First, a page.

WASHINGTON -- New Jersey Gov. Chris Christie (R) on Wednesday expressed his full support for vaccines for children, telling a woman who favors a conscientious belief objection that he "cannot be someone who supports voluntary vaccination."
"Yeah, no you can’t count on me for that," Christie said, garnering a round of applause from nearly 300 people gathered at a town hall in Londonderry, New Hampshire. "I would err on the side of protecting public health through vaccine unless that vaccine has proven to be harmful to the public."
The woman, who identified herself as associated with the National Vaccine Information Center, said she was concerned about the "continuing onslaught of vaccines being imposed on our children" and asked Christie whether he could support conscientious exemptions for vaccines in New Hampshire. The NVIC says it is "dedicated to the prevention of vaccine injuries and deaths through public education."
Christie said that, as a parent himself, "you're always going to have concerns about your child, but we also have to be concerned about public health." He also cited numerous diseases that have been successfully eradicated by vaccination.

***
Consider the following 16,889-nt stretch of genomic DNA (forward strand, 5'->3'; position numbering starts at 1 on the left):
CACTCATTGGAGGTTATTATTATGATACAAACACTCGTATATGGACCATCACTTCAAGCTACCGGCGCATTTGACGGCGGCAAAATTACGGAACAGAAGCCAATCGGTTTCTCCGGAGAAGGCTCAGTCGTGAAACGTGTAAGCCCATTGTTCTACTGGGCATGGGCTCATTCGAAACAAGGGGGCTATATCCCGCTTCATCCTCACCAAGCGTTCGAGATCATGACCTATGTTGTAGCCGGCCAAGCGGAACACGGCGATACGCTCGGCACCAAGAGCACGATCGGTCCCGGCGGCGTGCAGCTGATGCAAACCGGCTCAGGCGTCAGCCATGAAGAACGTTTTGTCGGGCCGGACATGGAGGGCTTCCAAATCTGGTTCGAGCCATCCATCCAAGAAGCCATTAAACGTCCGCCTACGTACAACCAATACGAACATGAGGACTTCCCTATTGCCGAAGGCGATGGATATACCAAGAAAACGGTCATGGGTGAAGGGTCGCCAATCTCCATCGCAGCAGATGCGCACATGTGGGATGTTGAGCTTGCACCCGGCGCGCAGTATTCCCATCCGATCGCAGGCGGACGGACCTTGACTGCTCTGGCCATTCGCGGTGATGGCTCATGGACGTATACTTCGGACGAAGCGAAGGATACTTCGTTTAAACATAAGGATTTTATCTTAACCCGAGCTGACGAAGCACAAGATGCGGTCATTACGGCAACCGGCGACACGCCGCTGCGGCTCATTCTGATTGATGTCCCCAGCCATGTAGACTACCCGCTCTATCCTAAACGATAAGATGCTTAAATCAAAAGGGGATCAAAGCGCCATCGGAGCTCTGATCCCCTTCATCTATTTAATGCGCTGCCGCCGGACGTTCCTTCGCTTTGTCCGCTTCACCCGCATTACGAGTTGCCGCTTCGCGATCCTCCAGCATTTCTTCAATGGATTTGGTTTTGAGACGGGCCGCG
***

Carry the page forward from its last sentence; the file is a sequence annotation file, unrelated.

The likely 2016 presidential contender took a much different approach in early February, when he said while in the United Kingdom that "parents need to have some measure of choice in things as well, so that's the balance that the government has to decide." The comment set off a firestorm of criticism, as well as a national debate among likely presidential contenders about the degree of choice parents should have in the matter. (For the record, the scientific community overwhelmingly supports childhood vaccinations, and there is virtually no evidence that vaccines for measles and many other diseases are unsafe.)
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